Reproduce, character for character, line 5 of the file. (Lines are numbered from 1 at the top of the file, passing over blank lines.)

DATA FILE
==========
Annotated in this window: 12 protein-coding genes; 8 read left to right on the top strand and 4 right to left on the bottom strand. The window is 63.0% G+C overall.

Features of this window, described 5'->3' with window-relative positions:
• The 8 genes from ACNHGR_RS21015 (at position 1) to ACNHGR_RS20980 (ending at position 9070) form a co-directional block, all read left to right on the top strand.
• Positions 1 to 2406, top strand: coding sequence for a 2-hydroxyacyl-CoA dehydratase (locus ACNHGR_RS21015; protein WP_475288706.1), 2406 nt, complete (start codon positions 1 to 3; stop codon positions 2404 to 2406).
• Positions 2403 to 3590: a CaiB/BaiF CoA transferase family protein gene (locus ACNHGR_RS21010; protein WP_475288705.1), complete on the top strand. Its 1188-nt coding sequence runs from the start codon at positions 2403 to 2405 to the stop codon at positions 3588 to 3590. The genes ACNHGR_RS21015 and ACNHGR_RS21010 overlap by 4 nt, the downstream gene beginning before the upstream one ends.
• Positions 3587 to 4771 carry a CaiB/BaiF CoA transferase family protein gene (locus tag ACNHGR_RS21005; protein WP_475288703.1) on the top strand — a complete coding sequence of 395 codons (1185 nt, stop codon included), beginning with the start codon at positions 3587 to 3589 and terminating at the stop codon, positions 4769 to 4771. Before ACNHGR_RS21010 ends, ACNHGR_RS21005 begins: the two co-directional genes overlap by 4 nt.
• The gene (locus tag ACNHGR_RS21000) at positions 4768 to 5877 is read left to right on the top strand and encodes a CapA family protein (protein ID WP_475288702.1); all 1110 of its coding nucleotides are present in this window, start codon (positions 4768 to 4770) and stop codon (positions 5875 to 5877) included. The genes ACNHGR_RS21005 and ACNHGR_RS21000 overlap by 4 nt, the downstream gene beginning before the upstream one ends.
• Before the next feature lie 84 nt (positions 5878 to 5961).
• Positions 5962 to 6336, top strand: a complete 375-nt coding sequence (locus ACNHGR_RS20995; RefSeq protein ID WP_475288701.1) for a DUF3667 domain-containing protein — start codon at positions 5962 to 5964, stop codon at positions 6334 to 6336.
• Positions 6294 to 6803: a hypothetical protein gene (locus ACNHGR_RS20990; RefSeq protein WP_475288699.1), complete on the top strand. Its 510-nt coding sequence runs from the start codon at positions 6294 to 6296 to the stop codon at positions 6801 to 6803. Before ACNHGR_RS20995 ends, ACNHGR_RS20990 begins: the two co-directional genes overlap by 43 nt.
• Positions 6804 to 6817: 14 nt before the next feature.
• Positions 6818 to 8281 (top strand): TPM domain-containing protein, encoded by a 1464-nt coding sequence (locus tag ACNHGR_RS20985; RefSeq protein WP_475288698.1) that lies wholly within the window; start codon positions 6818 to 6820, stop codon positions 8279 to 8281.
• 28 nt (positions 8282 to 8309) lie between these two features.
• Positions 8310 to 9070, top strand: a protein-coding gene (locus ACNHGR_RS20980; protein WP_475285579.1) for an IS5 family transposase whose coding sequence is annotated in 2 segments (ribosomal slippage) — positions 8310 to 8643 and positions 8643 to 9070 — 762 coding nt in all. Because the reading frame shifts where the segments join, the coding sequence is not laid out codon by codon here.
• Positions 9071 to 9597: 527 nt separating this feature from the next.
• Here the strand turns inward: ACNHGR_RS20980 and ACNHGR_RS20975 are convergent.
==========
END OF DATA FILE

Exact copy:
• Positions 2403 to 3590: a CaiB/BaiF CoA transferase family protein gene (locus ACNHGR_RS21010; protein WP_475288705.1), complete on the top strand. Its 1188-nt coding sequence runs from the start codon at positions 2403 to 2405 to the stop codon at positions 3588 to 3590. The genes ACNHGR_RS21015 and ACNHGR_RS21010 overlap by 4 nt, the downstream gene beginning before the upstream one ends.